"The Incredible Hulk", from Comics to Film
By Johnny Apocalypse
With the arrival of "The Avengers" movie, hundreds were curious as to how Mark Ruffalo would play Dr. Bruce Banner. He was untested in the role, taking over for Edward Norton from the "Incredible Hulk" movie a few years back, and joining an ensemble cast of actors, many of whom had played their characters at least once before. He was the unknown factor, acting-wise, and comic fans around the world were waiting to see what he would do differently.
The reviews came in positively, some critics saying that his acting was the best of the bunch. Comic fans themselves loves how he played the role, and with the beneficial feedback, Marvel is having a script written for his own Hulk movie, to be filmed before the next "Avengers" installment kicks off.
Personally, I loved Ruffalo in the role, and thought that he was the best of the actors to play Banner on film. Neither Eric Bana nor Ed Norton did poorly, but Ruffalo seemed to give the character more energy and purpose in so many scenes. He brought this nervous edginess to the part that I truly loved, and the only thing I felt missing from the comics was Banner's sarcasm (although to be fair, Banner hasn't always had that trait).
What's starting to get a little old about the role though, is how they portray the Hulk.
Now I'm not really criticizing how Hulk comes off, as it's pretty close to the early days of the comics. Banner gets pissed, turns green and super-strong, and trashes the place. He'll say an absolute minimum of lines, usually "Hulk smash!", then run away until he becomes Banner again.
I'm no expert on the Hulk comics, but I loved them when I was a kid. The TV show with Bill Bixby and Lou Ferrigno was my favorite at the time, and I would occasionally talk my parents into buying me the occasional comic. I noticed one huge difference between the comics and the TV show- Hulk talked. A lot.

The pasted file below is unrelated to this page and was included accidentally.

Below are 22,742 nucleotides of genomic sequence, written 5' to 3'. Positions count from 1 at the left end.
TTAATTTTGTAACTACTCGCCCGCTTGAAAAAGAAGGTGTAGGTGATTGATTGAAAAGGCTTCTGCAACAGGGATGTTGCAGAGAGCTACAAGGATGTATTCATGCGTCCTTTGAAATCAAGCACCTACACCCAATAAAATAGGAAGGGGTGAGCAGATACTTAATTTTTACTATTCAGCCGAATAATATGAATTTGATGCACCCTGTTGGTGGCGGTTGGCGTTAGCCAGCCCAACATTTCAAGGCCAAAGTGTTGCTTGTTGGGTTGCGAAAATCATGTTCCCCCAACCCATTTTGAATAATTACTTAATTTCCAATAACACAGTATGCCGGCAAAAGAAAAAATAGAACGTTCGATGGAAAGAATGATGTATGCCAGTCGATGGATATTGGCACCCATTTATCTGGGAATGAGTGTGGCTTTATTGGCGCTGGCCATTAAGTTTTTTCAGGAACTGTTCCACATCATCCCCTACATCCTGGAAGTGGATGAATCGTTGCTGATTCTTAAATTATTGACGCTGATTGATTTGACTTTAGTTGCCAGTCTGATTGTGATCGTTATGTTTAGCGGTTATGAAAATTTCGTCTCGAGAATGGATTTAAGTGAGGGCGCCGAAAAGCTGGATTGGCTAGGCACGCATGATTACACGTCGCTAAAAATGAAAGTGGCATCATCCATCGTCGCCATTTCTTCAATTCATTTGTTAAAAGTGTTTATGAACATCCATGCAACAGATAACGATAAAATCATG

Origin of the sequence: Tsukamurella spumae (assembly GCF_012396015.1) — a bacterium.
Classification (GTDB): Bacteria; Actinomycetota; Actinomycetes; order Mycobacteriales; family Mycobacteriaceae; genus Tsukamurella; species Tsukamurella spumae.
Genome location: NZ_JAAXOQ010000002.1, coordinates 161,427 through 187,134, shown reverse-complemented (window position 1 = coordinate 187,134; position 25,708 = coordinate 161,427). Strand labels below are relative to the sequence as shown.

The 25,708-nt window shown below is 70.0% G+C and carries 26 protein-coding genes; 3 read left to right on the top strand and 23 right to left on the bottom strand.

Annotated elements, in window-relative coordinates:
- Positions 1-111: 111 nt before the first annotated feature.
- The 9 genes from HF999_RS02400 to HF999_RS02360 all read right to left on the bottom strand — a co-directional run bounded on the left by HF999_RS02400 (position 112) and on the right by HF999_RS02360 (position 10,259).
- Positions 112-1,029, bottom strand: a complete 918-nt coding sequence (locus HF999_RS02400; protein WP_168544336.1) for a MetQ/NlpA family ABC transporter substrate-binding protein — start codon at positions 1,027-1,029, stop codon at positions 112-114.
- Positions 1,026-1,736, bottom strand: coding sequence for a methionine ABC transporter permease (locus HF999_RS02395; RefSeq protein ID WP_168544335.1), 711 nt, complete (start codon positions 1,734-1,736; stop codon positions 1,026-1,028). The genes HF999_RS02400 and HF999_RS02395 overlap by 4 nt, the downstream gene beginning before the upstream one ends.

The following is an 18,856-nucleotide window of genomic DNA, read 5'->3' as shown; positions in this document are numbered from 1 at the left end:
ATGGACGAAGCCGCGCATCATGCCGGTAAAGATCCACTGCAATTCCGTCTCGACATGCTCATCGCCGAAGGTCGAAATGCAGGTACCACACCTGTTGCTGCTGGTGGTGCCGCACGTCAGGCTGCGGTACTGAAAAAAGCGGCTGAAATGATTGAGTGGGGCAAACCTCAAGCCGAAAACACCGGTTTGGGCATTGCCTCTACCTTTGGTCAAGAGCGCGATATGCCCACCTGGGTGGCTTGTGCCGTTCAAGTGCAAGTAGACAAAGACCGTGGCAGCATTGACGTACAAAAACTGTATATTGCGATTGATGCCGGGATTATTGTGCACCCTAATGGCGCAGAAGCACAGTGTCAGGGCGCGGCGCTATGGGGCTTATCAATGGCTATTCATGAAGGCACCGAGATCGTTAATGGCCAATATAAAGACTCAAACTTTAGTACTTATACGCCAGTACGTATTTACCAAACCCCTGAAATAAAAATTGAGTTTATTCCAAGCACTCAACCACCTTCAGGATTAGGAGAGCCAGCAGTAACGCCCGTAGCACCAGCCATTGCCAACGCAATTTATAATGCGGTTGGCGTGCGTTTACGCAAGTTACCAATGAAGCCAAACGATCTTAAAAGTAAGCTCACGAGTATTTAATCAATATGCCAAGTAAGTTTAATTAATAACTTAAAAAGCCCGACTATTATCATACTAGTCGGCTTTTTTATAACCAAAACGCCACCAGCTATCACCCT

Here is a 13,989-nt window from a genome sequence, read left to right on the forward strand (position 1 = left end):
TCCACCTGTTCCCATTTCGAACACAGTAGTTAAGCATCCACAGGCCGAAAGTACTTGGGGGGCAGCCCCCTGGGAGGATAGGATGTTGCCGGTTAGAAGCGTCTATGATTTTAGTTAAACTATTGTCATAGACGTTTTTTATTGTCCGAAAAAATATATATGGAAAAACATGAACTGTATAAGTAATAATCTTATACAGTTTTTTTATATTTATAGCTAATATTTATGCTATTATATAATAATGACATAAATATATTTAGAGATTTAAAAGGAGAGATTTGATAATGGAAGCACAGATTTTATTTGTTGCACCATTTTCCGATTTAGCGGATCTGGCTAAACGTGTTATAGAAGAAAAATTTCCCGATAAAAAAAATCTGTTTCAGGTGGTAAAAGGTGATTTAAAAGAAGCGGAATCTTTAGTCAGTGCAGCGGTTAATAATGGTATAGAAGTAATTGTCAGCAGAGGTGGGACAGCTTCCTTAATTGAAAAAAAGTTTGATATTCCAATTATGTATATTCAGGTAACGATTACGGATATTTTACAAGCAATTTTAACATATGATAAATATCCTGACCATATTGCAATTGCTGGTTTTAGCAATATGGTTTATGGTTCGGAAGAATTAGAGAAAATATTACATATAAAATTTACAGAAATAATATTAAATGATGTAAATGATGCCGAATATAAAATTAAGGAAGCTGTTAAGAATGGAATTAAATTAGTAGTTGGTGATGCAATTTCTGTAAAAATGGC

This really gave the Hulk far more depth as a character then he ever gets in TV and film. He's not just some massive creature that destroys stuff. He has desires, emotions, and a little more intellect than he's ever given credit for. He's not the science-mind that Banner is, but in a tricky fight (like against Absorbing Man or the Hulkbusters), Hulk can think up a clever solution to the problem at hand.
And one important thing- he hates Banner. Just as much as Banner hates him.
Hulk's hatred of his alter-ego plays an important part in the stories at times, and gives the character more than the usual two-dimensional "smash and destroy" stuff we're all used to. While Banner sees Hulk as a monster built of rage and useless violence, Hulk sees his counterpart as puny, gutless, and unwilling to do what sometimes has to be done for survival or the good of the world.
And even with this mutual hatred, they still have a grudging respect for one another. Banner knows that Hulk has saved him from certain death more than a few times, and that sometimes the destruction and carnage the beast brings with him is absolutely crucial to stopping Abomination, The Leader, or any number of threats that aren't only targeting him, but mass numbers of people (to be fair, Ed Norton's Banner did see this side to the Hulk in his movie). And Hulk knows that Banner's the real brains of the operation, and that sometimes science, problem-solving and peaceful means can be the better path (albeit rarely, to his thinking) to saving the day. As much as they dislike each other, they recognize the need for each other.
What I wouldn't give to see this side of the Hulk brought into the movies, and I think Ruffalo would be the perfect actor to really pull things off. His role in the "Avengers" movie showed the talent he could really show off as Banner, and allowing Hulk to become more than just an anger-fueled machine of destruction would be icing on the cake.
The bad news, I just don't see it happening.
While Hulk has a large fan-base in the comics, I think the movies will stay geared to attract not just the Marvel fans out there, but people who loved the TV show, action-movie junkies, or anyone remotely familiar with the character. And this side of the Hulk has always been limited to the printed page. People just aren't familiar enough with this portrayal for it to work in a movie.
And the problems don't end there- you'd need more than great acting and more familiarization to really make things work. A good script would be crucial, and a director who can keep things balanced.
In the end, I'm pretty sure the movies will keep running with how they've been portraying The Hulk so far. Yelling, grunting, destroying, then turning back to Banner. And there's nothing really wrong with that. It keeps the movies exciting, and sticks with the Hulk that more people are familiar with.
But every time I dig out the Hulk comics I got as a kid, I'll be wondering how things might have turned out.
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